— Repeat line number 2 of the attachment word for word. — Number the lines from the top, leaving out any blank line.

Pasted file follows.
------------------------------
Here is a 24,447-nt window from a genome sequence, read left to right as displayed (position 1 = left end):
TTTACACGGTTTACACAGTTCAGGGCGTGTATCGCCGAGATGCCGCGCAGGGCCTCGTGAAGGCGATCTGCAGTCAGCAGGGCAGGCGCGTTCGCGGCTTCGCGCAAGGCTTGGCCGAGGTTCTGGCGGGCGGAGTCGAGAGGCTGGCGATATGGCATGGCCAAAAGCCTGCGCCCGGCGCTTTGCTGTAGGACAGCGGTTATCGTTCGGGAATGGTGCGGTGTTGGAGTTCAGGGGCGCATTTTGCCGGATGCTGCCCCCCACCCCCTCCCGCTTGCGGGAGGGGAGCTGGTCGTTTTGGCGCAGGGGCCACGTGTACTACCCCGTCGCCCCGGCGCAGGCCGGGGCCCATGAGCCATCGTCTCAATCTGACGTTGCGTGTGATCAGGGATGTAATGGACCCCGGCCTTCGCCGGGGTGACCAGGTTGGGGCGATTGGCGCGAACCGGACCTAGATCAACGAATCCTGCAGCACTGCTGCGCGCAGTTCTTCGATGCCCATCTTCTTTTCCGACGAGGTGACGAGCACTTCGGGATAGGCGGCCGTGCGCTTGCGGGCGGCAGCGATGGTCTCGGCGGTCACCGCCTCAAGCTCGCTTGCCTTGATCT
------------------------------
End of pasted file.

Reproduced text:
TTTACACGGTTTACACAGTTCAGGGCGTGTATCGCCGAGATGCCGCGCAGGGCCTCGTGAAGGCGATCTGCAGTCAGCAGGGCAGGCGCGTTCGCGGCTTCGCGCAAGGCTTGGCCGAGGTTCTGGCGGGCGGAGTCGAGAGGCTGGCGATATGGCATGGCCAAAAGCCTGCGCCCGGCGCTTTGCTGTAGGACAGCGGTTATCGTTCGGGAATGGTGCGGTGTTGGAGTTCAGGGGCGCATTTTGCCGGATGCTGCCCCCCACCCCCTCCCGCTTGCGGGAGGGGAGCTGGTCGTTTTGGCGCAGGGGCCACGTGTACTACCCCGTCGCCCCGGCGCAGGCCGGGGCCCATGAGCCATCGTCTCAATCTGACGTTGCGTGTGATCAGGGATGTAATGGACCCCGGCCTTCGCCGGGGTGACCAGGTTGGGGCGATTGGCGCGAACCGGACCTAGATCAACGAATCCTGCAGCACTGCTGCGCGCAGTTCTTCGATGCCCATCTTCTTTTCCGACGAGGTGACGAGCACTTCGGGATAGGCGGCCGTGCGCTTGCGGGCGGCAGCGATGGTCTCGGCGGTCACCGCCTCAAGCTCGCTTGCCTTGATCT